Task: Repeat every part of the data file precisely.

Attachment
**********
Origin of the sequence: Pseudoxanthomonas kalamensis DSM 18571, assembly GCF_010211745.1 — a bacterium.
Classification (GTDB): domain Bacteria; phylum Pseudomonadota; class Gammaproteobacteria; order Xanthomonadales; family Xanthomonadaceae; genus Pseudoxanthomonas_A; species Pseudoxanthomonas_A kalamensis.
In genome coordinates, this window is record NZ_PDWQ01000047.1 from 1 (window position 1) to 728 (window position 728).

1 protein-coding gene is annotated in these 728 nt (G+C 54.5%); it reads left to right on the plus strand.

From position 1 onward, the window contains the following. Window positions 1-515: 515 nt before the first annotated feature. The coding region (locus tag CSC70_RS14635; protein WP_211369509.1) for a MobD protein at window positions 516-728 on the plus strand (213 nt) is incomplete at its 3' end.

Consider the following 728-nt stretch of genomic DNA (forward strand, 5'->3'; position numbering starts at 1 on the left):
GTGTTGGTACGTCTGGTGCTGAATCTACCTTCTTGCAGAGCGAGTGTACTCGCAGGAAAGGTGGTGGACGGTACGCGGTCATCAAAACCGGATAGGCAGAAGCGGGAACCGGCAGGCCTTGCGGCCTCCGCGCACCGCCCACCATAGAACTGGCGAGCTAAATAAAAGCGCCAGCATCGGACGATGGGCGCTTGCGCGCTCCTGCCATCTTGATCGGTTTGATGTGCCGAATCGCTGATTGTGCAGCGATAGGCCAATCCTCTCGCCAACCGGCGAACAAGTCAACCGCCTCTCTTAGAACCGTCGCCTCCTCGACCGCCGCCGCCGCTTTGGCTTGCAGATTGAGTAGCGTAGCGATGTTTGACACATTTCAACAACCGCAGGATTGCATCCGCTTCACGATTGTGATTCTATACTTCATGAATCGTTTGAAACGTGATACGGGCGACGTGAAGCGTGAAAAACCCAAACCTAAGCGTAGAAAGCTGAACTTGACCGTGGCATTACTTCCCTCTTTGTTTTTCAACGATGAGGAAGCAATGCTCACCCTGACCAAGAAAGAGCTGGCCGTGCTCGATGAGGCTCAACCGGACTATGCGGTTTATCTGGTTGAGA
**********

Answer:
Origin of the sequence: Pseudoxanthomonas kalamensis DSM 18571, assembly GCF_010211745.1 — a bacterium.
Classification (GTDB): domain Bacteria; phylum Pseudomonadota; class Gammaproteobacteria; order Xanthomonadales; family Xanthomonadaceae; genus Pseudoxanthomonas_A; species Pseudoxanthomonas_A kalamensis.
In genome coordinates, this window is record NZ_PDWQ01000047.1 from 1 (window position 1) to 728 (window position 728).

1 protein-coding gene is annotated in these 728 nt (G+C 54.5%); it reads left to right on the plus strand.

From position 1 onward, the window contains the following. Window positions 1-515: 515 nt before the first annotated feature. The coding region (locus tag CSC70_RS14635; protein WP_211369509.1) for a MobD protein at window positions 516-728 on the plus strand (213 nt) is incomplete at its 3' end.

Consider the following 728-nt stretch of genomic DNA (forward strand, 5'->3'; position numbering starts at 1 on the left):
GTGTTGGTACGTCTGGTGCTGAATCTACCTTCTTGCAGAGCGAGTGTACTCGCAGGAAAGGTGGTGGACGGTACGCGGTCATCAAAACCGGATAGGCAGAAGCGGGAACCGGCAGGCCTTGCGGCCTCCGCGCACCGCCCACCATAGAACTGGCGAGCTAAATAAAAGCGCCAGCATCGGACGATGGGCGCTTGCGCGCTCCTGCCATCTTGATCGGTTTGATGTGCCGAATCGCTGATTGTGCAGCGATAGGCCAATCCTCTCGCCAACCGGCGAACAAGTCAACCGCCTCTCTTAGAACCGTCGCCTCCTCGACCGCCGCCGCCGCTTTGGCTTGCAGATTGAGTAGCGTAGCGATGTTTGACACATTTCAACAACCGCAGGATTGCATCCGCTTCACGATTGTGATTCTATACTTCATGAATCGTTTGAAACGTGATACGGGCGACGTGAAGCGTGAAAAACCCAAACCTAAGCGTAGAAAGCTGAACTTGACCGTGGCATTACTTCCCTCTTTGTTTTTCAACGATGAGGAAGCAATGCTCACCCTGACCAAGAAAGAGCTGGCCGTGCTCGATGAGGCTCAACCGGACTATGCGGTTTATCTGGTTGAGA